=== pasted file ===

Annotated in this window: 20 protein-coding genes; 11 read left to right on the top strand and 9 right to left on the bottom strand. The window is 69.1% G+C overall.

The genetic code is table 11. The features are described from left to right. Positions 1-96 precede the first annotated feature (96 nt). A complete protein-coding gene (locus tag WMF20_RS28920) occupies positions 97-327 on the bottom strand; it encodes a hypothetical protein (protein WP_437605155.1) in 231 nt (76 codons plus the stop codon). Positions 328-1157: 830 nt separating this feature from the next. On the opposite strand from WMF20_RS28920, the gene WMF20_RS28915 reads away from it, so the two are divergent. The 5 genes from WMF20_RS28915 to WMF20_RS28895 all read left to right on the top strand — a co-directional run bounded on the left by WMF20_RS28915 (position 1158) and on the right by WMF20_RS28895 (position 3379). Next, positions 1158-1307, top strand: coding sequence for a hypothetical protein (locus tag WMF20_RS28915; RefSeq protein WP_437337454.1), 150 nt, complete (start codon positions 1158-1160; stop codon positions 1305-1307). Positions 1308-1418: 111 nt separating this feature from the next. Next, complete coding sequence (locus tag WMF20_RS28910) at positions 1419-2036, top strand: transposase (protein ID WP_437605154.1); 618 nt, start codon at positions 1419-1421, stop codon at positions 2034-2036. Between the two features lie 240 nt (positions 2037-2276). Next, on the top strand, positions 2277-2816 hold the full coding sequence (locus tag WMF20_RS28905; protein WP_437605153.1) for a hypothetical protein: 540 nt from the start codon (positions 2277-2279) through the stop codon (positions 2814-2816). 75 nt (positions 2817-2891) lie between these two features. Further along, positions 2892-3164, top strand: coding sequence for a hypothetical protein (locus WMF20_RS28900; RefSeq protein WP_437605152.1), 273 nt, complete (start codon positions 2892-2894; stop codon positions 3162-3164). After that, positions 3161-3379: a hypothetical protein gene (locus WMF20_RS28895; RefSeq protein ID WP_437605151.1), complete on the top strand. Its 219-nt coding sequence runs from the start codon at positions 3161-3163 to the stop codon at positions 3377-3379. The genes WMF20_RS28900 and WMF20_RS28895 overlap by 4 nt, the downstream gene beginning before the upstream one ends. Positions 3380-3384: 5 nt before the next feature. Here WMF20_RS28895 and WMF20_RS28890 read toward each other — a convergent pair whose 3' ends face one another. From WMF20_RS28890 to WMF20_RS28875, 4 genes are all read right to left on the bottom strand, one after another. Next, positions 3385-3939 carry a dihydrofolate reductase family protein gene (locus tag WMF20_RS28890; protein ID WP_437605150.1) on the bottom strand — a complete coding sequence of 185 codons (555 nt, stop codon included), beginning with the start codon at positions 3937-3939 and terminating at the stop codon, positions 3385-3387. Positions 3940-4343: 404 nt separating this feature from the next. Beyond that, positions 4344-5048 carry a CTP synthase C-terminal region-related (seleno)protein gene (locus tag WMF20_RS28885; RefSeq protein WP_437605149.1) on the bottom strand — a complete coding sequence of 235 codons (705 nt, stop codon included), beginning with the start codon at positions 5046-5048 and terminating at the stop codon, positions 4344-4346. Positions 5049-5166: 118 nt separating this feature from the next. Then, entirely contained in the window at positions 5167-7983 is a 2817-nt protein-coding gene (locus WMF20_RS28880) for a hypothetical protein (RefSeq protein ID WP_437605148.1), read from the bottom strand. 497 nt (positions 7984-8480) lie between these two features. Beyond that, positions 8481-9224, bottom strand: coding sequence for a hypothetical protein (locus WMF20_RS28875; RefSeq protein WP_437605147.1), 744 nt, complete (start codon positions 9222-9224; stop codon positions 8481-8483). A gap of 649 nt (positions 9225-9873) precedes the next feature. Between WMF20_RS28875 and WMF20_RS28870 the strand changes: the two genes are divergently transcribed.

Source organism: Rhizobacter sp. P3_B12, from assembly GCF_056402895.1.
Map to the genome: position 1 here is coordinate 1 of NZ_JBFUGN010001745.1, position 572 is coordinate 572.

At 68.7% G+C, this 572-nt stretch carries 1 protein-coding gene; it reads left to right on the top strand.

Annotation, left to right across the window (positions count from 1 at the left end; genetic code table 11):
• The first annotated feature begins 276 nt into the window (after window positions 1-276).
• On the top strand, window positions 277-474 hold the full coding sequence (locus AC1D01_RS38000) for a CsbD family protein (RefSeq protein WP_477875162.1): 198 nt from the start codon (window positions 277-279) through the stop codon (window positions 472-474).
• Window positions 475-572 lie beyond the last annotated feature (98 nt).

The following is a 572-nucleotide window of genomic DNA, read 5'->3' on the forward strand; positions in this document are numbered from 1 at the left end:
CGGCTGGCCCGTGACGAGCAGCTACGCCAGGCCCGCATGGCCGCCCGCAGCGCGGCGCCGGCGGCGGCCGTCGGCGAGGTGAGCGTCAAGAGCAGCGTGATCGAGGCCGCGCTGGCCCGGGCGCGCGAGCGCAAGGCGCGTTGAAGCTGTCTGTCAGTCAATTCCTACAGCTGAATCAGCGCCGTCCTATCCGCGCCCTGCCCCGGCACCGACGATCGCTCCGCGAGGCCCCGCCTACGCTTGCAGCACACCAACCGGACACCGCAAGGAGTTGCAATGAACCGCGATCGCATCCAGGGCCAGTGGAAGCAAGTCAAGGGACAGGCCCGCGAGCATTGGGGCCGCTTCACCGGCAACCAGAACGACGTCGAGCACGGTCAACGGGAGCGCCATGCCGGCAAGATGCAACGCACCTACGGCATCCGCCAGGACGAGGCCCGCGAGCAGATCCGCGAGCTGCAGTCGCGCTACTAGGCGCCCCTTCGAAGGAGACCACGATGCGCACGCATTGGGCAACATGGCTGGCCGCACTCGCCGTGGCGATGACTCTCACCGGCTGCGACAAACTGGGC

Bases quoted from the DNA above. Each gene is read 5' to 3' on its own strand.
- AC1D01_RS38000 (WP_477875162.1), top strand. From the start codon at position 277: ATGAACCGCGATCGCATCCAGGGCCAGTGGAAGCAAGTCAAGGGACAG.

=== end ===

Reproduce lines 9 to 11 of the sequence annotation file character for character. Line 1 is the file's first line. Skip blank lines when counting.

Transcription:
• Window positions 475-572 lie beyond the last annotated feature (98 nt).

The following is a 572-nucleotide window of genomic DNA, read 5'->3' on the forward strand; positions in this document are numbered from 1 at the left end:
CGGCTGGCCCGTGACGAGCAGCTACGCCAGGCCCGCATGGCCGCCCGCAGCGCGGCGCCGGCGGCGGCCGTCGGCGAGGTGAGCGTCAAGAGCAGCGTGATCGAGGCCGCGCTGGCCCGGGCGCGCGAGCGCAAGGCGCGTTGAAGCTGTCTGTCAGTCAATTCCTACAGCTGAATCAGCGCCGTCCTATCCGCGCCCTGCCCCGGCACCGACGATCGCTCCGCGAGGCCCCGCCTACGCTTGCAGCACACCAACCGGACACCGCAAGGAGTTGCAATGAACCGCGATCGCATCCAGGGCCAGTGGAAGCAAGTCAAGGGACAGGCCCGCGAGCATTGGGGCCGCTTCACCGGCAACCAGAACGACGTCGAGCACGGTCAACGGGAGCGCCATGCCGGCAAGATGCAACGCACCTACGGCATCCGCCAGGACGAGGCCCGCGAGCAGATCCGCGAGCTGCAGTCGCGCTACTAGGCGCCCCTTCGAAGGAGACCACGATGCGCACGCATTGGGCAACATGGCTGGCCGCACTCGCCGTGGCGATGACTCTCACCGGCTGCGACAAACTGGGC